Interestingly, as in previous years, the latest IRS data shatters the popular illusion that there are so many loopholes in the tax code that the rich don't pay tax In fact, the latest IRS Collections data, broken down by income category or "percentile", conclusively dispels the popular myth that the rich don't pay tax.
Here is just a sample of what's in that data.
• The top-earning 1% of taxpayers earned 19.0% of the income.
• The top-earning 1% of taxpayers paid 36.89% of taxes collected.
• That's roughly double their share, based upon income.
Furthermore, this report shows that the Bush tax cuts didn't benefit the rich, as liberals would have us believe. In fact, the most relevant benchmark of tax load - the ratio of percent of total income earned, to the percent of total tax paid - by the top-earning 1% of income earners, has been higher in each of the years 2001 through 2004, than in any of the prior four years, when that ratio was trending down. Interestingly, the years 2002 and 2003 were the first years since 1996 that the top-earning 1% paid more than double their share of taxes, based upon income. Try to spin that as the media may, such data demonstrates, beyond any shadow of a doubt, that if anything, the Bush tax cuts actually hurt, rather than helped the richest taxpayers.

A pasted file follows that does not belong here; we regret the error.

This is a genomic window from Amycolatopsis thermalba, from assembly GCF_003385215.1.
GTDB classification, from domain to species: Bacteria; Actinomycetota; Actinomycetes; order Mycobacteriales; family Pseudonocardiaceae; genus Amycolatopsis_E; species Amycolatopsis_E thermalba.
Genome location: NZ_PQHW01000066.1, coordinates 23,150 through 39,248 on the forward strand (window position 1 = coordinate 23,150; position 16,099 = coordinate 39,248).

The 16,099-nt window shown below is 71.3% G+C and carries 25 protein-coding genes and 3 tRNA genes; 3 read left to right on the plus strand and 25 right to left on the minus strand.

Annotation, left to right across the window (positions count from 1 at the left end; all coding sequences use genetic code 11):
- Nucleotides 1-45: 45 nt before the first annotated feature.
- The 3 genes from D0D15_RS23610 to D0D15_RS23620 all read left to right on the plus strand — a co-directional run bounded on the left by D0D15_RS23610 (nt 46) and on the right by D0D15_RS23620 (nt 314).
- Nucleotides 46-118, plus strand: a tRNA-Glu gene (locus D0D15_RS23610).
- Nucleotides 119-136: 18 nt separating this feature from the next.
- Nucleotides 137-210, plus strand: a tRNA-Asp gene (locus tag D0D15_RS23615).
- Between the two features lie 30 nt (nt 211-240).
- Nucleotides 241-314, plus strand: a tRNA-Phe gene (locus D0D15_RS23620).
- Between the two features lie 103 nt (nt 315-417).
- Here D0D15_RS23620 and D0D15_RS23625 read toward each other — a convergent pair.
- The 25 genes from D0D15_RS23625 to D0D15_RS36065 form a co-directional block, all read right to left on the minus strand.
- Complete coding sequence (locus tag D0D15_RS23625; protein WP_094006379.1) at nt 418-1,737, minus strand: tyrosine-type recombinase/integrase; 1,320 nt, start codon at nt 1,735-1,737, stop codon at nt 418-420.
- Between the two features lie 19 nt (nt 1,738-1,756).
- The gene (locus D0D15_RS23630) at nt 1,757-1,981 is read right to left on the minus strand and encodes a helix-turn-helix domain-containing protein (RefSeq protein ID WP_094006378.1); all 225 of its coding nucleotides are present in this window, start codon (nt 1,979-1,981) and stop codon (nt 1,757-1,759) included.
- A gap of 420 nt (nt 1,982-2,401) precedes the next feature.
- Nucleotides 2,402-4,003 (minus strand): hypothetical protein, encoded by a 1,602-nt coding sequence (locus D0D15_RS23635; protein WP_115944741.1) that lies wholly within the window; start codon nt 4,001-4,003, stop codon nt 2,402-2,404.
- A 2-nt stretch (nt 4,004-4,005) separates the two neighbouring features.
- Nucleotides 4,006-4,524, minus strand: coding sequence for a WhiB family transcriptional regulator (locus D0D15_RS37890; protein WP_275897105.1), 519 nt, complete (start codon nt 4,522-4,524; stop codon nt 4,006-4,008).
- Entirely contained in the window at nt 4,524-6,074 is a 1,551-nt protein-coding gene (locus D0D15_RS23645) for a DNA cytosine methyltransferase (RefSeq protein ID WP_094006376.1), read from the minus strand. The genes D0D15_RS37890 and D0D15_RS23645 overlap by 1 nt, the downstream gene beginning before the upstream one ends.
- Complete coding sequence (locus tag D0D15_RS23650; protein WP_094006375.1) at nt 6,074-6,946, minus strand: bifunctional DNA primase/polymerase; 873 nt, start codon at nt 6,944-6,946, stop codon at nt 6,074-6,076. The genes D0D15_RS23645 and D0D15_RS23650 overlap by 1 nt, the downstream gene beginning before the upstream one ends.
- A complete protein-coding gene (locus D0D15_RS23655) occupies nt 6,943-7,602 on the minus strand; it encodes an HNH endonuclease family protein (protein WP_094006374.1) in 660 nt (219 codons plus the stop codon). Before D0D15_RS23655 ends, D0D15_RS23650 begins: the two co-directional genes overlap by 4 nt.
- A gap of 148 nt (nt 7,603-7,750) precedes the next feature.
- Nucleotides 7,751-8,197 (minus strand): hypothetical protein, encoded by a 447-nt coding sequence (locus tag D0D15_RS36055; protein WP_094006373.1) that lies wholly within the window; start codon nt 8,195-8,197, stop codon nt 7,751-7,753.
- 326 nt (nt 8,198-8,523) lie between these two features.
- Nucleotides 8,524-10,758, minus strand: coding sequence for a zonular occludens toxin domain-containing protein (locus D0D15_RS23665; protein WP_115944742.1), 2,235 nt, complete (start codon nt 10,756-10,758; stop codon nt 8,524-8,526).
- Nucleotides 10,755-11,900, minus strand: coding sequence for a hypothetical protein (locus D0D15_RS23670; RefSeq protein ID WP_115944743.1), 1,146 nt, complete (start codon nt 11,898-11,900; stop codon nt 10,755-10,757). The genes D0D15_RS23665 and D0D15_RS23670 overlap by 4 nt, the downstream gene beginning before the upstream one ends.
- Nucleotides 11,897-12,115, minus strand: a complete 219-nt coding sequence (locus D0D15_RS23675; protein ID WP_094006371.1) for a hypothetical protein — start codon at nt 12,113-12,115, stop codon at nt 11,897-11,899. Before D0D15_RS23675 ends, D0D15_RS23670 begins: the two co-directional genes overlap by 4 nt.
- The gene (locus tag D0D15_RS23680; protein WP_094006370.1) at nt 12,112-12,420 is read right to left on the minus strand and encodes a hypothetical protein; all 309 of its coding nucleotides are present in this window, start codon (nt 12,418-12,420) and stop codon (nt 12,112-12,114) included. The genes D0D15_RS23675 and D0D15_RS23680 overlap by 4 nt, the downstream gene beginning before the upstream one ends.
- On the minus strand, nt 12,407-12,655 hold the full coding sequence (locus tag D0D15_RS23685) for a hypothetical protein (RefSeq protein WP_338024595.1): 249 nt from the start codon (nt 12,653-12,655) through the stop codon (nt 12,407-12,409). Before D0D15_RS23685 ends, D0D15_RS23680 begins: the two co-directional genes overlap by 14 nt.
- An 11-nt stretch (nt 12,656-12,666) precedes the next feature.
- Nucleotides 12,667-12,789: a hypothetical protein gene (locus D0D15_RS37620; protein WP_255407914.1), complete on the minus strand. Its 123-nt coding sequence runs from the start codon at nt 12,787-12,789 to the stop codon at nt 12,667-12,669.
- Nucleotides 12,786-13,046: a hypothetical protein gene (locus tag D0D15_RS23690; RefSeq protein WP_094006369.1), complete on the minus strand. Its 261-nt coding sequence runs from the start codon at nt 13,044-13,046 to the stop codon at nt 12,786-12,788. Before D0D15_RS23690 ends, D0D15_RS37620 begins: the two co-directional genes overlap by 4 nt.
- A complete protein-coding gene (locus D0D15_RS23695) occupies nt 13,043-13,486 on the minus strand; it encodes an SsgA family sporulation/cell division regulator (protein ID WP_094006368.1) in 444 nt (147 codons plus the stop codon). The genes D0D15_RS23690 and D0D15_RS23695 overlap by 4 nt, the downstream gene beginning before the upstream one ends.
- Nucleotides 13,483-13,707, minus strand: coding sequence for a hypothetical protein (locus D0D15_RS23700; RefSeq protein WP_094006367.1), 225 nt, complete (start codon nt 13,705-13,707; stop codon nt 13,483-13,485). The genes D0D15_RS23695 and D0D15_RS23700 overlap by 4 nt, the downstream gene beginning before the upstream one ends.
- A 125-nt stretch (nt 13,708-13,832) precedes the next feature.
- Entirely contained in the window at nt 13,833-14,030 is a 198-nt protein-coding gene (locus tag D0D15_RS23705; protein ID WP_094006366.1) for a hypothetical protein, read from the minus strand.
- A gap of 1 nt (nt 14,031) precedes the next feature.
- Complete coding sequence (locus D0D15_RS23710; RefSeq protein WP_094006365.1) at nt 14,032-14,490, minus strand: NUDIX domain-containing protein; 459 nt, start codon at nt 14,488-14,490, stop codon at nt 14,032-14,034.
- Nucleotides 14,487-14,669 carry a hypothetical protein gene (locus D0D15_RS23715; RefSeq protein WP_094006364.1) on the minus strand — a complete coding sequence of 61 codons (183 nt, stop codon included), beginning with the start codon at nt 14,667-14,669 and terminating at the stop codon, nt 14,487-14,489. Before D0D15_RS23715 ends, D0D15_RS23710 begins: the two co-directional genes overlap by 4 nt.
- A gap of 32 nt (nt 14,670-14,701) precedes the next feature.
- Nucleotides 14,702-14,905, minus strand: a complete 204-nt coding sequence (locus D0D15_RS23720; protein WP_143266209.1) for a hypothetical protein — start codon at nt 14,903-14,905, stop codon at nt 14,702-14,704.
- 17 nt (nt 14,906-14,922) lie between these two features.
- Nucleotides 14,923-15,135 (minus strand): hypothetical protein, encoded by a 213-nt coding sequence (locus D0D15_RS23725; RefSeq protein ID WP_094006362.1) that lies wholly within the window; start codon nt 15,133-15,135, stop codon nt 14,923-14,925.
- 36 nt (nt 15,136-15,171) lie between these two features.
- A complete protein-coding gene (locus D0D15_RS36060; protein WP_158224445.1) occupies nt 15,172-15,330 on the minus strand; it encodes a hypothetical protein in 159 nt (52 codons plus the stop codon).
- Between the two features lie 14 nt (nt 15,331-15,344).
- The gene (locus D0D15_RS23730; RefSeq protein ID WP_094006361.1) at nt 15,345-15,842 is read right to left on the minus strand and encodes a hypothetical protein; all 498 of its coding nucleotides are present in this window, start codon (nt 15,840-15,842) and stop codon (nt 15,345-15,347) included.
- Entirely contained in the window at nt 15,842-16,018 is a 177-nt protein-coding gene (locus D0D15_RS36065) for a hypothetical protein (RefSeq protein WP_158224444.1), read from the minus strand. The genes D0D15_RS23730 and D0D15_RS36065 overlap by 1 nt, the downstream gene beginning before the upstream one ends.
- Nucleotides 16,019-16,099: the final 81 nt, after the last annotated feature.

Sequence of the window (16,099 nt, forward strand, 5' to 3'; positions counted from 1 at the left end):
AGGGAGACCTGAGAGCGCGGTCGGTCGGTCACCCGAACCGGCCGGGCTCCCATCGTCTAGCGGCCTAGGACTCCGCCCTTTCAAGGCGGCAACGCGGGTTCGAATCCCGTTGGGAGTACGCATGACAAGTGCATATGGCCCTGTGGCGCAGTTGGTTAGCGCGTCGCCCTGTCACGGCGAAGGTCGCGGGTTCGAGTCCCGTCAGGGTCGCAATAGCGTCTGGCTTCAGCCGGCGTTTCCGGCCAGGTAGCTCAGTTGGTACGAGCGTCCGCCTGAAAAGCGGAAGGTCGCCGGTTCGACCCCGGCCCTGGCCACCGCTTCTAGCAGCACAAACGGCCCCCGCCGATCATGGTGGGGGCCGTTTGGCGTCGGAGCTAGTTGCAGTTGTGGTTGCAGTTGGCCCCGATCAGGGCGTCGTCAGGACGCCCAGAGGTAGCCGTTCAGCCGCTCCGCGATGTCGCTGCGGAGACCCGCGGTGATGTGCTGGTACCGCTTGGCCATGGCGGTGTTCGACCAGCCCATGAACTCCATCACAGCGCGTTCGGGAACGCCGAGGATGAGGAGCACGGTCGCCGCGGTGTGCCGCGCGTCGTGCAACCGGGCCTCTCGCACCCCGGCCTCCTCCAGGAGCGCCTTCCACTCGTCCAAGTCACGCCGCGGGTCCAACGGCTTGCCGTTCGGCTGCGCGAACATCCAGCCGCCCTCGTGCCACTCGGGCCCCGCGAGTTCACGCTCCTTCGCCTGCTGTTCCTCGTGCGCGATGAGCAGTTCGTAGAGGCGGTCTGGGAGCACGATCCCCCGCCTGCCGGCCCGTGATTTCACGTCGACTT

But there is a lot more to it than just that. Check out the article for more analysis and a link to the actual data, in spreadsheet format, on the IRS web site. Afterwards, come back here and discuss it.
Note: Every year, between September and February, the IRS releases their most recent collections data, sorted by income category or "percentile". Because of the time it takes to complete collections and to compile the data, the released data is always about two years old.